Looking into the Beauty and Uses of Ivory

Looking into the Beauty and Uses of Ivory

Looking into the Beauty and Uses of Ivory

Due to near-extinction of elephants, ivory trade is banned globally since 1989 through listing of elephants on Appendix I of the Convention on International Trade in Endangered Species of Wild Fauna and Flora (CITES).

The steep increase of illegal ivory trade has continued until today because of the rising demand in East Asia and the mass production of ivory carvings. This is because ivory carving has been an artistic tradition in Eastern countries such as Myanmar and Thailand. But what is ivory exactly and why it has been an important part of human history?

Ivory is obtained from the elephant’s tusks or its upper incisors. It is hard and smooth substance mainly consists of dentin. The word came from Ancient Egyptian “abu” that means elephant. While the word is commonly associated to the tusks of elephants, it was expanded to include the tusks and teeth of other animals such as walruses, hippopotamuses, and whales. Popular terms also include Genuine French Ivory and Indian Ivory which are imitation ivory.

A main component of ivory, dentin is one of the four main components of teeth and tusks. It is largely made up of mineralized connective tissue and collagen. Both teeth and tusks are almost the same, even in origin. Teeth are used for food chewing, whereas tusks are modified teeth projecting beyond the lips. Elephant tusks are formed with a partial cap of enamel that eventually wears away, leaving the dentin exposed.

The ivory of animals differs in several aspects. The African elephant ivory differ from the Asian ones. The former is harder with a translucent yellow appearance. The former is softer with an opaque white appearance.

The beauty and smoothness of an elephant ivory lie on the Lines of Retzius or Lines of Schregar. These are visible in cross section which appears to be intersecting lines with a diamond shape between them. An elephant ivory is easily carved and durable. Unlike elephant ivory, the hippopotamus ivory is denser and harder to carve. The Walrus ivory has a primary and secondary dentin layer with the latter having a marbled facade.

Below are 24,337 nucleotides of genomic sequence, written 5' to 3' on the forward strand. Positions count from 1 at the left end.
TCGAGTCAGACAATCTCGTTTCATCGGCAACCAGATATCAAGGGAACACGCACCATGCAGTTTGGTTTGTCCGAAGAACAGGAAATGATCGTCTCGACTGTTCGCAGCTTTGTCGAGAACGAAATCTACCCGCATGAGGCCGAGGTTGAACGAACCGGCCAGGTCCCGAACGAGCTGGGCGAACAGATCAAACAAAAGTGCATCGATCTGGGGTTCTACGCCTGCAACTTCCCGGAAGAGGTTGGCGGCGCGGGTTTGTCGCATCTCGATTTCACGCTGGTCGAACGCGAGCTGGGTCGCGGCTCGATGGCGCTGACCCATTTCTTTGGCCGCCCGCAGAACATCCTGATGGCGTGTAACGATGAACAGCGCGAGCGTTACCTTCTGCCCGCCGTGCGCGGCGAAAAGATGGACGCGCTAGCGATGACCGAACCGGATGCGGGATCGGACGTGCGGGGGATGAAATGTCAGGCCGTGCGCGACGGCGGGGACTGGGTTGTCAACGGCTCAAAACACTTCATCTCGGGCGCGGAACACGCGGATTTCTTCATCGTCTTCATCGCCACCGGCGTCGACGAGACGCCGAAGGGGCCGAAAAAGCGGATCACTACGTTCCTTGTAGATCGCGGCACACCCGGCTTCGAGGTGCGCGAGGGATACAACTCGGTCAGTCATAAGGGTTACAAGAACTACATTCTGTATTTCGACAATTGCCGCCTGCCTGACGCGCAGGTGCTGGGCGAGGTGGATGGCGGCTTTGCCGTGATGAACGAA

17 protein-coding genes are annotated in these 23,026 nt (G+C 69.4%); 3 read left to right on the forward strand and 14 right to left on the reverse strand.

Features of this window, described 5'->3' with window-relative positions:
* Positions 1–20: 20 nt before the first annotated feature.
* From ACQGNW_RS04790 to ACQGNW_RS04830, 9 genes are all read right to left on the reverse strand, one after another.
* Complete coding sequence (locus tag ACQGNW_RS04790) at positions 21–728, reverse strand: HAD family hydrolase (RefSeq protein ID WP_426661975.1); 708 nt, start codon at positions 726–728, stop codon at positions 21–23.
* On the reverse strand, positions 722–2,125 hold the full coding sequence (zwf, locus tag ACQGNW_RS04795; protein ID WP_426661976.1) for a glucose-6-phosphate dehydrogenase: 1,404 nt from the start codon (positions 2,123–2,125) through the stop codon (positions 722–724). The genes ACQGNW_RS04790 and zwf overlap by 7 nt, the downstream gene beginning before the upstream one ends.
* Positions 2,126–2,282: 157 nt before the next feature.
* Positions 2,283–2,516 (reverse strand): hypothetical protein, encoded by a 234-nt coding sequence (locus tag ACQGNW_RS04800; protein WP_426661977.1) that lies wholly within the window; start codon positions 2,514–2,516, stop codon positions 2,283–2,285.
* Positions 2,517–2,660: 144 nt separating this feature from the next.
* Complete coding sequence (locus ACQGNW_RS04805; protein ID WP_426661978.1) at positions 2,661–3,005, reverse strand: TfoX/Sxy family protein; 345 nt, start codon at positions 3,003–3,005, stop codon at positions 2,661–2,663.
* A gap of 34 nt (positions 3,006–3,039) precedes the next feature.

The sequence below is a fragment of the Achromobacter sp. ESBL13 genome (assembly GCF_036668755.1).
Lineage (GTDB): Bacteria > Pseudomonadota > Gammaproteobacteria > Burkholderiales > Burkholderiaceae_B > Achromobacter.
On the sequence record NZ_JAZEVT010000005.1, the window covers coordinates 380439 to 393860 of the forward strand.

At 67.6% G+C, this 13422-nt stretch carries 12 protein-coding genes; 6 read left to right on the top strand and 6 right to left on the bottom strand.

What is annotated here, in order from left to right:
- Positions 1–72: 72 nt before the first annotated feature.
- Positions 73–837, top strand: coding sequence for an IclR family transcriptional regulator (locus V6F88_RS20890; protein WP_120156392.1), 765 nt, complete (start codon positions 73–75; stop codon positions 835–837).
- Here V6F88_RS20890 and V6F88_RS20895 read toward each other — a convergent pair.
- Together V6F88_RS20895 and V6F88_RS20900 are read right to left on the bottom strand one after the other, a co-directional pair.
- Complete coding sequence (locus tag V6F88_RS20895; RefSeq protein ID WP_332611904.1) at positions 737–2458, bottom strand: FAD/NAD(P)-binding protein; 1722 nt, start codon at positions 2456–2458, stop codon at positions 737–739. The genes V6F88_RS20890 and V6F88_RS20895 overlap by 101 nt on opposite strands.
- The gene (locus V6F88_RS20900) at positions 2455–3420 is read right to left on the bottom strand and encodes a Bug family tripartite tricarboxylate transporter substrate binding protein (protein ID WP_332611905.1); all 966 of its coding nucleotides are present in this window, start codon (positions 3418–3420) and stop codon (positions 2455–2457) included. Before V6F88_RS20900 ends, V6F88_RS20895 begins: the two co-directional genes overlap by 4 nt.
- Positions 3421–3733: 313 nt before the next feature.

Hence, ivory is used in making high valuable works of art, valuable religious items, and ornamented boxes For example, the Chinese valued ivory for both art and utilitarian objects such as images of Buddhist and Taoist deities and opium pipes.

Ivory carvings also flourished in other Asian countries like Myanmar, Thailand, Laos, and Cambodia. These countries traditionally harvested ivory from domesticated elephants to make containers and carved into elaborate seals for government use.

Today, synthetic substitutes for ivory were developed to meet the continuing demand of it and address the rapid decline of elephant population. Examples of ivory imitation are materials made from cellulose nitrate, hard nut—also called vegetable ivory, and casein, which is a phosphoprotein that composes nearly 80 percent of proteins in milk and cheese. The differences between the two are the lack of irregular canal lines and that natural ivory fluoresce a bright blue under the sun while synthetic a dull blue.


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